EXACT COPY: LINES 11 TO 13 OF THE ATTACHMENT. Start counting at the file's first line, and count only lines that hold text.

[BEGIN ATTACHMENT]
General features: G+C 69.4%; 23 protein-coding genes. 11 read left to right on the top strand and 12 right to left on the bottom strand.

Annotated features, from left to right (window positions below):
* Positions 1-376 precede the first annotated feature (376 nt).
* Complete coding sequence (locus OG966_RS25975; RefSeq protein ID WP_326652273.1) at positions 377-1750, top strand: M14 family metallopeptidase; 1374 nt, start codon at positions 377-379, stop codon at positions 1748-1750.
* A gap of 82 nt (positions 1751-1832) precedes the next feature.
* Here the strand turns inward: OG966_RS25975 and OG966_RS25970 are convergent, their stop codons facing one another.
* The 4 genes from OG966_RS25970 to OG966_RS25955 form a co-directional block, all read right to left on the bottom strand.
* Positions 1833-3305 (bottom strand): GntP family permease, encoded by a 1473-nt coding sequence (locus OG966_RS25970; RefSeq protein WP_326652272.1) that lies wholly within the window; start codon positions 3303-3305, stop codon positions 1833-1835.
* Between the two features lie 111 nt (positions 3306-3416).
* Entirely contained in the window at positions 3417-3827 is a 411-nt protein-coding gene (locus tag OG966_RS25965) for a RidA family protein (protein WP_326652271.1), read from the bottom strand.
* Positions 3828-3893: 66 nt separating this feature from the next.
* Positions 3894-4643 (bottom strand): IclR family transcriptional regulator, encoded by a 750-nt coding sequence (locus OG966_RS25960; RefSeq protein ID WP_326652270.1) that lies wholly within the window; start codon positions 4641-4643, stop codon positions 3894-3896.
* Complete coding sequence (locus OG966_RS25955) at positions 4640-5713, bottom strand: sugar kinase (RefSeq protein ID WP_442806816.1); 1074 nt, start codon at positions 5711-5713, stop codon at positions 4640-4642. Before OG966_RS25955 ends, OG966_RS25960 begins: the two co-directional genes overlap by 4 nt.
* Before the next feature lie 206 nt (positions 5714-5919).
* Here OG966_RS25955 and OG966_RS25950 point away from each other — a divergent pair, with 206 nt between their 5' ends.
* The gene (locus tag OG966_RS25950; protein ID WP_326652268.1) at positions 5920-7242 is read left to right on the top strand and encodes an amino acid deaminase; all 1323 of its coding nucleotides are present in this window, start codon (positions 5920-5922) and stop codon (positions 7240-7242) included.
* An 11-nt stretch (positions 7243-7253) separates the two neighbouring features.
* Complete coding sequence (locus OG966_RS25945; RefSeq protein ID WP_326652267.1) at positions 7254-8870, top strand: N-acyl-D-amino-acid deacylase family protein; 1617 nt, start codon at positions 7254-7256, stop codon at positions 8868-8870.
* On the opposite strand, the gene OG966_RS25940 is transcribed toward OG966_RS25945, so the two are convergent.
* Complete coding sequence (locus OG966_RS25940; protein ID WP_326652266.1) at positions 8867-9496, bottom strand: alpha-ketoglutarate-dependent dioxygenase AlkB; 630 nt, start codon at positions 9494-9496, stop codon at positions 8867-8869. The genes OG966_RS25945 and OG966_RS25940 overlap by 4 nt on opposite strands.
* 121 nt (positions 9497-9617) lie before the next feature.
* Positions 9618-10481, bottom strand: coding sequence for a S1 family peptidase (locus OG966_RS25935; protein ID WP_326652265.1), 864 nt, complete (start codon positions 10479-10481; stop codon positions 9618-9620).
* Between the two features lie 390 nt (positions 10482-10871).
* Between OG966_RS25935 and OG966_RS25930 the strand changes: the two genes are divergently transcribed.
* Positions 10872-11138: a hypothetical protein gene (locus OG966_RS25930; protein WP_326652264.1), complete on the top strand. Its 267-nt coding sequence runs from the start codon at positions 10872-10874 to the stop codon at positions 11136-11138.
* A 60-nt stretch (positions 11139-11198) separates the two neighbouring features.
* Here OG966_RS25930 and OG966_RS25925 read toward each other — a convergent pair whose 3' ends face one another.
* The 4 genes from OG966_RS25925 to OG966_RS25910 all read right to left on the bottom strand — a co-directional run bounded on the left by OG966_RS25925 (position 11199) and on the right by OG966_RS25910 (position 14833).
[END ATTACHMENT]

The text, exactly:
* Positions 3828-3893: 66 nt separating this feature from the next.
* Positions 3894-4643 (bottom strand): IclR family transcriptional regulator, encoded by a 750-nt coding sequence (locus OG966_RS25960; RefSeq protein ID WP_326652270.1) that lies wholly within the window; start codon positions 4641-4643, stop codon positions 3894-3896.
* Complete coding sequence (locus OG966_RS25955) at positions 4640-5713, bottom strand: sugar kinase (RefSeq protein ID WP_442806816.1); 1074 nt, start codon at positions 5711-5713, stop codon at positions 4640-4642. Before OG966_RS25955 ends, OG966_RS25960 begins: the two co-directional genes overlap by 4 nt.